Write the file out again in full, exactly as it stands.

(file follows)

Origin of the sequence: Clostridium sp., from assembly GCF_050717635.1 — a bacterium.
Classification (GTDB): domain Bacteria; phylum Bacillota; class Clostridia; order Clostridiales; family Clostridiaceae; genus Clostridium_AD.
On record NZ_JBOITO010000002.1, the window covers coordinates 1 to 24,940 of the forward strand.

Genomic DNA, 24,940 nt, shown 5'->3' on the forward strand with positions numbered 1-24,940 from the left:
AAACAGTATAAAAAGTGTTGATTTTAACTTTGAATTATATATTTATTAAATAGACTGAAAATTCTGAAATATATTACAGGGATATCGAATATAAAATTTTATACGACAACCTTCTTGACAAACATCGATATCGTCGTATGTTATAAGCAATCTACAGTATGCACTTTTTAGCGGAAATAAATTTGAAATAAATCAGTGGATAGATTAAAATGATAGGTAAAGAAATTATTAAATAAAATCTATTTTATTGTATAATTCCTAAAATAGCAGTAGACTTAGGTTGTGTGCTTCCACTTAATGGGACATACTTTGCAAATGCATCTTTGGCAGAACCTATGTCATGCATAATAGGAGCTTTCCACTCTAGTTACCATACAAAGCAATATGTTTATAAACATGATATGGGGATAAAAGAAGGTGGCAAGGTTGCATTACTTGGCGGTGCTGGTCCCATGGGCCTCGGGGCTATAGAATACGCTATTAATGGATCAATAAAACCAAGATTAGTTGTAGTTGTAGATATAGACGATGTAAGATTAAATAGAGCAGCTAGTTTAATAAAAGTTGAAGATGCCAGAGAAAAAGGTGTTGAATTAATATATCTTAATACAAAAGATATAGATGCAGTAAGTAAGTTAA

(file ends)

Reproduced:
Origin of the sequence: Clostridium sp., from assembly GCF_050717635.1 — a bacterium.
Classification (GTDB): domain Bacteria; phylum Bacillota; class Clostridia; order Clostridiales; family Clostridiaceae; genus Clostridium_AD.
On record NZ_JBOITO010000002.1, the window covers coordinates 1 to 24,940 of the forward strand.

Genomic DNA, 24,940 nt, shown 5'->3' on the forward strand with positions numbered 1-24,940 from the left:
AAACAGTATAAAAAGTGTTGATTTTAACTTTGAATTATATATTTATTAAATAGACTGAAAATTCTGAAATATATTACAGGGATATCGAATATAAAATTTTATACGACAACCTTCTTGACAAACATCGATATCGTCGTATGTTATAAGCAATCTACAGTATGCACTTTTTAGCGGAAATAAATTTGAAATAAATCAGTGGATAGATTAAAATGATAGGTAAAGAAATTATTAAATAAAATCTATTTTATTGTATAATTCCTAAAATAGCAGTAGACTTAGGTTGTGTGCTTCCACTTAATGGGACATACTTTGCAAATGCATCTTTGGCAGAACCTATGTCATGCATAATAGGAGCTTTCCACTCTAGTTACCATACAAAGCAATATGTTTATAAACATGATATGGGGATAAAAGAAGGTGGCAAGGTTGCATTACTTGGCGGTGCTGGTCCCATGGGCCTCGGGGCTATAGAATACGCTATTAATGGATCAATAAAACCAAGATTAGTTGTAGTTGTAGATATAGACGATGTAAGATTAAATAGAGCAGCTAGTTTAATAAAAGTTGAAGATGCCAGAGAAAAAGGTGTTGAATTAATATATCTTAATACAAAAGATATAGATGCAGTAAGTAAGTTAA